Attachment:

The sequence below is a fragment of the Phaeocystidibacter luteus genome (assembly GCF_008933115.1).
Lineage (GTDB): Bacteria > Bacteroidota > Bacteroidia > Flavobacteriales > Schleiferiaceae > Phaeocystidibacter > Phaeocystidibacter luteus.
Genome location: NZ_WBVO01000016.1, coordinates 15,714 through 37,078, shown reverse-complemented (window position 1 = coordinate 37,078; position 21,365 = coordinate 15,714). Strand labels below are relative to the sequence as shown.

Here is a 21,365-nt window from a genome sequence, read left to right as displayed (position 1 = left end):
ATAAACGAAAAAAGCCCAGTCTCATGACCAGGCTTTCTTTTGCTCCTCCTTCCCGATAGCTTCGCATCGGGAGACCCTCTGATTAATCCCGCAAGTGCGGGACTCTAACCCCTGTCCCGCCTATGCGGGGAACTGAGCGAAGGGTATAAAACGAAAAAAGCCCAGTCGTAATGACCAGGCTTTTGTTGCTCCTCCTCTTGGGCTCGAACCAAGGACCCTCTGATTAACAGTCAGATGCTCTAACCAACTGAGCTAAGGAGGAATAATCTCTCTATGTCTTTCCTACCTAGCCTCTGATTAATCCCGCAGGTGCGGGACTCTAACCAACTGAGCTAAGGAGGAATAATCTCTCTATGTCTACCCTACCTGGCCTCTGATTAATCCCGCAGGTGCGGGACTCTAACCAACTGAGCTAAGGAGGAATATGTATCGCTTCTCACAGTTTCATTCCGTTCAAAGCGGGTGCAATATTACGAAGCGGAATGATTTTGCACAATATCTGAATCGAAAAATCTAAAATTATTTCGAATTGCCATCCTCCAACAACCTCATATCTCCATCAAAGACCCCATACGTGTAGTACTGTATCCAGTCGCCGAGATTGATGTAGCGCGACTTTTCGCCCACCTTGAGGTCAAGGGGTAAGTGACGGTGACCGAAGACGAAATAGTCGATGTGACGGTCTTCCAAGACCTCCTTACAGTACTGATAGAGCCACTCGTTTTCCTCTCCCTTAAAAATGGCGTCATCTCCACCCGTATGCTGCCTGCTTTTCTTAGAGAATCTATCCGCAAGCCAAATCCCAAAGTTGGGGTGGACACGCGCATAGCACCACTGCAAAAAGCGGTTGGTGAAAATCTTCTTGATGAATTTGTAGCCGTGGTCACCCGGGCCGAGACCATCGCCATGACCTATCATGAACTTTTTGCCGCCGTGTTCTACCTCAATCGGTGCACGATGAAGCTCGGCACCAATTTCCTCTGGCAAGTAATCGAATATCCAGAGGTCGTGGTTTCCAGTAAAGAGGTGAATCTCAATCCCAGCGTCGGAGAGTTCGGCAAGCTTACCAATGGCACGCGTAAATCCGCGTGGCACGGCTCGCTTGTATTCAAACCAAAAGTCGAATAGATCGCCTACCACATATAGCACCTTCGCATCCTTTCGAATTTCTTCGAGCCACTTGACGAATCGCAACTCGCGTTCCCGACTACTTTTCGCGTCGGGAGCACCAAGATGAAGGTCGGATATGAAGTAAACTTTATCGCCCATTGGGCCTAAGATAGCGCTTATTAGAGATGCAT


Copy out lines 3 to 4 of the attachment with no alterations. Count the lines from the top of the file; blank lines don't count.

Genome location: NZ_WBVO01000016.1, coordinates 15,714 through 37,078, shown reverse-complemented (window position 1 = coordinate 37,078; position 21,365 = coordinate 15,714). Strand labels below are relative to the sequence as shown.

Here is a 21,365-nt window from a genome sequence, read left to right as displayed (position 1 = left end):